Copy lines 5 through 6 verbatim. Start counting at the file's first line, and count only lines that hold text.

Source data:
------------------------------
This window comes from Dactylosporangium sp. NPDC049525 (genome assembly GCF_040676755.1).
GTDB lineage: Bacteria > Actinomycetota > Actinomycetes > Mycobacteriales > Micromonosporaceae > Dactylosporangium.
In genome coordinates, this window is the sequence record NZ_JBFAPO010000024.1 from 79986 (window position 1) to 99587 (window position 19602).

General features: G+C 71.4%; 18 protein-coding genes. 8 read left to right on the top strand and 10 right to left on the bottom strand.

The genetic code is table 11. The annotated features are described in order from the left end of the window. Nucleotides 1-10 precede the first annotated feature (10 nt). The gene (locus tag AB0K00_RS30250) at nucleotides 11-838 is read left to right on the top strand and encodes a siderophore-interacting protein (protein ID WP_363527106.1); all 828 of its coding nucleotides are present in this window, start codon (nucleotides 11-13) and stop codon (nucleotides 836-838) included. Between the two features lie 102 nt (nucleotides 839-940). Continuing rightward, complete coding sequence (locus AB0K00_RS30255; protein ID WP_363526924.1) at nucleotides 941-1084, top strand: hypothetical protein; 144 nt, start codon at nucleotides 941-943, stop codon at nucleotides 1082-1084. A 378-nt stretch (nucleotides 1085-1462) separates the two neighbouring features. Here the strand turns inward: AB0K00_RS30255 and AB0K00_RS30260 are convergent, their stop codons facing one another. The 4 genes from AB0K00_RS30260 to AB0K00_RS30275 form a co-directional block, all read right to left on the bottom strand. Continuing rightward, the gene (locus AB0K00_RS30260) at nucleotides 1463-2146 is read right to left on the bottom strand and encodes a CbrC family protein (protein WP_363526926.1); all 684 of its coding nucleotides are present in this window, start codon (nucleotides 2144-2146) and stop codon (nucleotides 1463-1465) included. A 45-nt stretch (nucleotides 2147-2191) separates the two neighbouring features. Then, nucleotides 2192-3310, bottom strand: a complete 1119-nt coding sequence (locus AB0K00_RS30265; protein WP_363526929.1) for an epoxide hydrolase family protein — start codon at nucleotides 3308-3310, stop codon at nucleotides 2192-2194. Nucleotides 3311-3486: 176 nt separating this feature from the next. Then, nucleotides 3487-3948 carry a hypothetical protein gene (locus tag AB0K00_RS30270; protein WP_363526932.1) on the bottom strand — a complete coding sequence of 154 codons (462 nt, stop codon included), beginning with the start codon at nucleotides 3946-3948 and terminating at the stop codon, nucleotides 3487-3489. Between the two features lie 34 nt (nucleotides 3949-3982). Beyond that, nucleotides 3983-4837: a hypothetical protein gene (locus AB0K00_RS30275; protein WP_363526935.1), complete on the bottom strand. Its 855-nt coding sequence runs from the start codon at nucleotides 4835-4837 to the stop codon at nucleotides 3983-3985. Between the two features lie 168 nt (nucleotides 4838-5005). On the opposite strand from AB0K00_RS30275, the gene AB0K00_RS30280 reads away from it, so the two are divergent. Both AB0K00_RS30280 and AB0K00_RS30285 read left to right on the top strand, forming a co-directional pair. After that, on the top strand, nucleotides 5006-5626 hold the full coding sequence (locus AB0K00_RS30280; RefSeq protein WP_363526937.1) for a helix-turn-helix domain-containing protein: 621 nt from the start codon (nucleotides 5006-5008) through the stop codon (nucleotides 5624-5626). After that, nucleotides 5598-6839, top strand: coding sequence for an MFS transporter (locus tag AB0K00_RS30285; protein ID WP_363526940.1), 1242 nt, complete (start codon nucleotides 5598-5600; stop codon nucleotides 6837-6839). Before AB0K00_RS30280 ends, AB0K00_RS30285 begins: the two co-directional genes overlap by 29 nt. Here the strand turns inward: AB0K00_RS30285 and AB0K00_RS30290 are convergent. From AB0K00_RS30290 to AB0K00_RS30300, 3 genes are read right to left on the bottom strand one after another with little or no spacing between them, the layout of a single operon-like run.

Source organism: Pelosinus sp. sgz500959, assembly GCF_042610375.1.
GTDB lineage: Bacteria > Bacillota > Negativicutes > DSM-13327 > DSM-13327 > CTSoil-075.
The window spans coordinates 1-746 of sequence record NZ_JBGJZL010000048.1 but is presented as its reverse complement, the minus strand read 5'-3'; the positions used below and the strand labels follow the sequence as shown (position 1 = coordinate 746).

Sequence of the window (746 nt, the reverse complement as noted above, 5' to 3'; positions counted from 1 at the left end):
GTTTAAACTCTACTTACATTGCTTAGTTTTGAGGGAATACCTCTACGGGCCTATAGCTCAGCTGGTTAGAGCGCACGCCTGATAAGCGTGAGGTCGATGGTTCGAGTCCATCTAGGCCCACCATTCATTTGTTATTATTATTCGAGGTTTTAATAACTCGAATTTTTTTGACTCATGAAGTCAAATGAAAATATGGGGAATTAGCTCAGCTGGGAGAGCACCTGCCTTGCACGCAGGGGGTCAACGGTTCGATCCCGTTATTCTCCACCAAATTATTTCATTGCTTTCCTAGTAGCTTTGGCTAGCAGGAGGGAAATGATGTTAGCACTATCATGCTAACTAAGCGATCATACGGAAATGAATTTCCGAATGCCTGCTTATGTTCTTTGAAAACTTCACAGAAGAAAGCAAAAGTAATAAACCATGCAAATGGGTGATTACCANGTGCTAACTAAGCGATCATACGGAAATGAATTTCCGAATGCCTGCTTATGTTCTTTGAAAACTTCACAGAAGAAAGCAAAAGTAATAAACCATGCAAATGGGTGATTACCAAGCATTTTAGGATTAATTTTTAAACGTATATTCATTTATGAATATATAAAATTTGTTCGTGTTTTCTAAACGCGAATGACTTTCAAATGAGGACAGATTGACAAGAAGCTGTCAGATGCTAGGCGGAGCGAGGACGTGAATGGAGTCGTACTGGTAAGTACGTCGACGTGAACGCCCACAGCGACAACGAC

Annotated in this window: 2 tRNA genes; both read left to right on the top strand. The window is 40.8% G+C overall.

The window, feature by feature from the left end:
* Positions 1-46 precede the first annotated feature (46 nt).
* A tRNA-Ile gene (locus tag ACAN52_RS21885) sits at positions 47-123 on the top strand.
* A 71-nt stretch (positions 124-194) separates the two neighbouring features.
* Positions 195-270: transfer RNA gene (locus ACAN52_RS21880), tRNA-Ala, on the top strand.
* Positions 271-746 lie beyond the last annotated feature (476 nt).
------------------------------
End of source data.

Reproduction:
The genetic code is table 11. The annotated features are described in order from the left end of the window. Nucleotides 1-10 precede the first annotated feature (10 nt). The gene (locus tag AB0K00_RS30250) at nucleotides 11-838 is read left to right on the top strand and encodes a siderophore-interacting protein (protein ID WP_363527106.1); all 828 of its coding nucleotides are present in this window, start codon (nucleotides 11-13) and stop codon (nucleotides 836-838) included. Between the two features lie 102 nt (nucleotides 839-940). Continuing rightward, complete coding sequence (locus AB0K00_RS30255; protein ID WP_363526924.1) at nucleotides 941-1084, top strand: hypothetical protein; 144 nt, start codon at nucleotides 941-943, stop codon at nucleotides 1082-1084. A 378-nt stretch (nucleotides 1085-1462) separates the two neighbouring features. Here the strand turns inward: AB0K00_RS30255 and AB0K00_RS30260 are convergent, their stop codons facing one another. The 4 genes from AB0K00_RS30260 to AB0K00_RS30275 form a co-directional block, all read right to left on the bottom strand. Continuing rightward, the gene (locus AB0K00_RS30260) at nucleotides 1463-2146 is read right to left on the bottom strand and encodes a CbrC family protein (protein WP_363526926.1); all 684 of its coding nucleotides are present in this window, start codon (nucleotides 2144-2146) and stop codon (nucleotides 1463-1465) included. A 45-nt stretch (nucleotides 2147-2191) separates the two neighbouring features. Then, nucleotides 2192-3310, bottom strand: a complete 1119-nt coding sequence (locus AB0K00_RS30265; protein WP_363526929.1) for an epoxide hydrolase family protein — start codon at nucleotides 3308-3310, stop codon at nucleotides 2192-2194. Nucleotides 3311-3486: 176 nt separating this feature from the next. Then, nucleotides 3487-3948 carry a hypothetical protein gene (locus tag AB0K00_RS30270; protein WP_363526932.1) on the bottom strand — a complete coding sequence of 154 codons (462 nt, stop codon included), beginning with the start codon at nucleotides 3946-3948 and terminating at the stop codon, nucleotides 3487-3489. Between the two features lie 34 nt (nucleotides 3949-3982). Beyond that, nucleotides 3983-4837: a hypothetical protein gene (locus AB0K00_RS30275; protein WP_363526935.1), complete on the bottom strand. Its 855-nt coding sequence runs from the start codon at nucleotides 4835-4837 to the stop codon at nucleotides 3983-3985. Between the two features lie 168 nt (nucleotides 4838-5005). On the opposite strand from AB0K00_RS30275, the gene AB0K00_RS30280 reads away from it, so the two are divergent. Both AB0K00_RS30280 and AB0K00_RS30285 read left to right on the top strand, forming a co-directional pair. After that, on the top strand, nucleotides 5006-5626 hold the full coding sequence (locus AB0K00_RS30280; RefSeq protein WP_363526937.1) for a helix-turn-helix domain-containing protein: 621 nt from the start codon (nucleotides 5006-5008) through the stop codon (nucleotides 5624-5626). After that, nucleotides 5598-6839, top strand: coding sequence for an MFS transporter (locus tag AB0K00_RS30285; protein ID WP_363526940.1), 1242 nt, complete (start codon nucleotides 5598-5600; stop codon nucleotides 6837-6839). Before AB0K00_RS30280 ends, AB0K00_RS30285 begins: the two co-directional genes overlap by 29 nt. Here the strand turns inward: AB0K00_RS30285 and AB0K00_RS30290 are convergent. From AB0K00_RS30290 to AB0K00_RS30300, 3 genes are read right to left on the bottom strand one after another with little or no spacing between them, the layout of a single operon-like run.

Source organism: Pelosinus sp. sgz500959, assembly GCF_042610375.1.